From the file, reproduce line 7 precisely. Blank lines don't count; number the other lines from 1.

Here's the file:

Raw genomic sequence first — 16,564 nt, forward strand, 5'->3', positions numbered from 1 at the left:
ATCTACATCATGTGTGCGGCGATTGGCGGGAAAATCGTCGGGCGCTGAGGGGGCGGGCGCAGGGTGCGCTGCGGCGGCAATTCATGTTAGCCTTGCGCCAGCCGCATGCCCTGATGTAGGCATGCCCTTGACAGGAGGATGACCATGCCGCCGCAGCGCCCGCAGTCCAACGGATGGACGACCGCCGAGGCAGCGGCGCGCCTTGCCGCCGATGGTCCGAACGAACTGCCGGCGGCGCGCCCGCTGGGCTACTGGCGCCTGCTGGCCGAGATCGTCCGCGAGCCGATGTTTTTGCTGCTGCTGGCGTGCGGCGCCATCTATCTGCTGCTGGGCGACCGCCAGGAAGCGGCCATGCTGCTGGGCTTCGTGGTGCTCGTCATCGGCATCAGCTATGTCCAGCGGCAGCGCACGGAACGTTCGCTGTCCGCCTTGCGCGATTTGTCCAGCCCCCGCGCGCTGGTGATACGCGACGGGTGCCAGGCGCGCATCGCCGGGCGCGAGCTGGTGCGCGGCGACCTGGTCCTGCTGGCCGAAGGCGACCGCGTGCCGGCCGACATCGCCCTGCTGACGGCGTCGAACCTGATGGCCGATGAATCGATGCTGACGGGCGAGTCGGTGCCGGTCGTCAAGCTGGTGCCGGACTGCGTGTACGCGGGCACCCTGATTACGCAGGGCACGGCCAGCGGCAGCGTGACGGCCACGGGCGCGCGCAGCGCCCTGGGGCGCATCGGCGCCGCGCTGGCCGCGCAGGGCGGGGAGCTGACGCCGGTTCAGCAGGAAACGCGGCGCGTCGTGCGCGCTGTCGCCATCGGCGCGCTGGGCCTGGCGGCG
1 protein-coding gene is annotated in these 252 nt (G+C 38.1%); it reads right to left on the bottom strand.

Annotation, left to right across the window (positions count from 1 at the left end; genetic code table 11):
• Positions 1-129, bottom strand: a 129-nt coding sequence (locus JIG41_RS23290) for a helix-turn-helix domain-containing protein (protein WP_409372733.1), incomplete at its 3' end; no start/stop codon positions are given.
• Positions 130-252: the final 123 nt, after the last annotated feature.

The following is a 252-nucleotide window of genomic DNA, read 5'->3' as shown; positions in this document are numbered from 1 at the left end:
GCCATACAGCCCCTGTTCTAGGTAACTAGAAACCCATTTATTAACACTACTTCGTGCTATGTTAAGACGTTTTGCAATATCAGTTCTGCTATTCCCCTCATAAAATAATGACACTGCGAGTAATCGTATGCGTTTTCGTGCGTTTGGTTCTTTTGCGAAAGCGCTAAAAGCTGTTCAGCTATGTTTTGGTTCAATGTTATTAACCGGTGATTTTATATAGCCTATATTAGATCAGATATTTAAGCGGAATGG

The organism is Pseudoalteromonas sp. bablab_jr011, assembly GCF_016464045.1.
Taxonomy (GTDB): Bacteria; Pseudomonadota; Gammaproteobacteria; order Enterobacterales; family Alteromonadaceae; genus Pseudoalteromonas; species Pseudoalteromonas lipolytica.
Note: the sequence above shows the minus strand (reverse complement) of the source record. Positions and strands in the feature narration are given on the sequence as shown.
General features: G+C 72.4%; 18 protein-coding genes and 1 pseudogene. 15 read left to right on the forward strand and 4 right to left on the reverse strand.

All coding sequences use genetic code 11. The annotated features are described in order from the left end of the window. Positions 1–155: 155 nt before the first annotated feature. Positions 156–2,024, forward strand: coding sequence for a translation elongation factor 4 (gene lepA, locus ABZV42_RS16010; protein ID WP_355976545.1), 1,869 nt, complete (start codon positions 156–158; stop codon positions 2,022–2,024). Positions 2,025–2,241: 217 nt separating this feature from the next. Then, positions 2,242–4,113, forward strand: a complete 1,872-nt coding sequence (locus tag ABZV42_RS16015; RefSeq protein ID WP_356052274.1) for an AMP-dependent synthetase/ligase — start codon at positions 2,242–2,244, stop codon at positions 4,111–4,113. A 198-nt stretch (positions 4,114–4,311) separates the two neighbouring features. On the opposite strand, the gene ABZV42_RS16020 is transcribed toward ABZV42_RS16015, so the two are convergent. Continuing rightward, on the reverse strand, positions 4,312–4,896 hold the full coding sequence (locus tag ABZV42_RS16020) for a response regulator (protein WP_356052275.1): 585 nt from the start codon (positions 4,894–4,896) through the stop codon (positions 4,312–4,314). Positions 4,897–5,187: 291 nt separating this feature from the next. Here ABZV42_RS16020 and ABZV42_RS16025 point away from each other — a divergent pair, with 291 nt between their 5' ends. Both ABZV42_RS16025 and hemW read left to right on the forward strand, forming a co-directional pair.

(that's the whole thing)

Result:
The following is a 252-nucleotide window of genomic DNA, read 5'->3' as shown; positions in this document are numbered from 1 at the left end: